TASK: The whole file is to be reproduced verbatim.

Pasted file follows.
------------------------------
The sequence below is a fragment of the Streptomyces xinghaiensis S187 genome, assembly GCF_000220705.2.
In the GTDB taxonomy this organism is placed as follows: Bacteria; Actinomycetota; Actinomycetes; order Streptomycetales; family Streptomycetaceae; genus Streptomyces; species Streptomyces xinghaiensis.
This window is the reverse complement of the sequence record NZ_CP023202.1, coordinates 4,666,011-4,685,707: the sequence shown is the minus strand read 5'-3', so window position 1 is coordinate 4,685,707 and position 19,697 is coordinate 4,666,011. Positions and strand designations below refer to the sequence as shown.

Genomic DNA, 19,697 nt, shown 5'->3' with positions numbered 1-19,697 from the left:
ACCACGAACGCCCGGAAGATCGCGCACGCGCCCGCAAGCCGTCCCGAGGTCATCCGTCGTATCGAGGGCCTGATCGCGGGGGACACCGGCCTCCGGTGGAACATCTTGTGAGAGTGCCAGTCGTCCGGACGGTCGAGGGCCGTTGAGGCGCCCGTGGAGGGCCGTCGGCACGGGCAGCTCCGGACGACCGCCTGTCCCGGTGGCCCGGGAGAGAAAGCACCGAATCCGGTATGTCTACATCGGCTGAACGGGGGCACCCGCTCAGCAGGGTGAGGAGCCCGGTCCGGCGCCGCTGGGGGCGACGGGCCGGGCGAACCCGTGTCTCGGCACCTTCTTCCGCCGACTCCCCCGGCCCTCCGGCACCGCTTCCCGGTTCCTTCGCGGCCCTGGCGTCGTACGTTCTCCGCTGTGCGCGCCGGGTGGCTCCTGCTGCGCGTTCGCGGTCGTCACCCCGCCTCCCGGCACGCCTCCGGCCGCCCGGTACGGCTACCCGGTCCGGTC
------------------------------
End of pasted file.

The sequence below is a fragment of the Streptomyces xinghaiensis S187 genome, assembly GCF_000220705.2.
In the GTDB taxonomy this organism is placed as follows: Bacteria; Actinomycetota; Actinomycetes; order Streptomycetales; family Streptomycetaceae; genus Streptomyces; species Streptomyces xinghaiensis.
This window is the reverse complement of the sequence record NZ_CP023202.1, coordinates 4,666,011-4,685,707: the sequence shown is the minus strand read 5'-3', so window position 1 is coordinate 4,685,707 and position 19,697 is coordinate 4,666,011. Positions and strand designations below refer to the sequence as shown.

Genomic DNA, 19,697 nt, shown 5'->3' with positions numbered 1-19,697 from the left:
ACCACGAACGCCCGGAAGATCGCGCACGCGCCCGCAAGCCGTCCCGAGGTCATCCGTCGTATCGAGGGCCTGATCGCGGGGGACACCGGCCTCCGGTGGAACATCTTGTGAGAGTGCCAGTCGTCCGGACGGTCGAGGGCCGTTGAGGCGCCCGTGGAGGGCCGTCGGCACGGGCAGCTCCGGACGACCGCCTGTCCCGGTGGCCCGGGAGAGAAAGCACCGAATCCGGTATGTCTACATCGGCTGAACGGGGGCACCCGCTCAGCAGGGTGAGGAGCCCGGTCCGGCGCCGCTGGGGGCGACGGGCCGGGCGAACCCGTGTCTCGGCACCTTCTTCCGCCGACTCCCCCGGCCCTCCGGCACCGCTTCCCGGTTCCTTCGCGGCCCTGGCGTCGTACGTTCTCCGCTGTGCGCGCCGGGTGGCTCCTGCTGCGCGTTCGCGGTCGTCACCCCGCCTCCCGGCACGCCTCCGGCCGCCCGGTACGGCTACCCGGTCCGGTC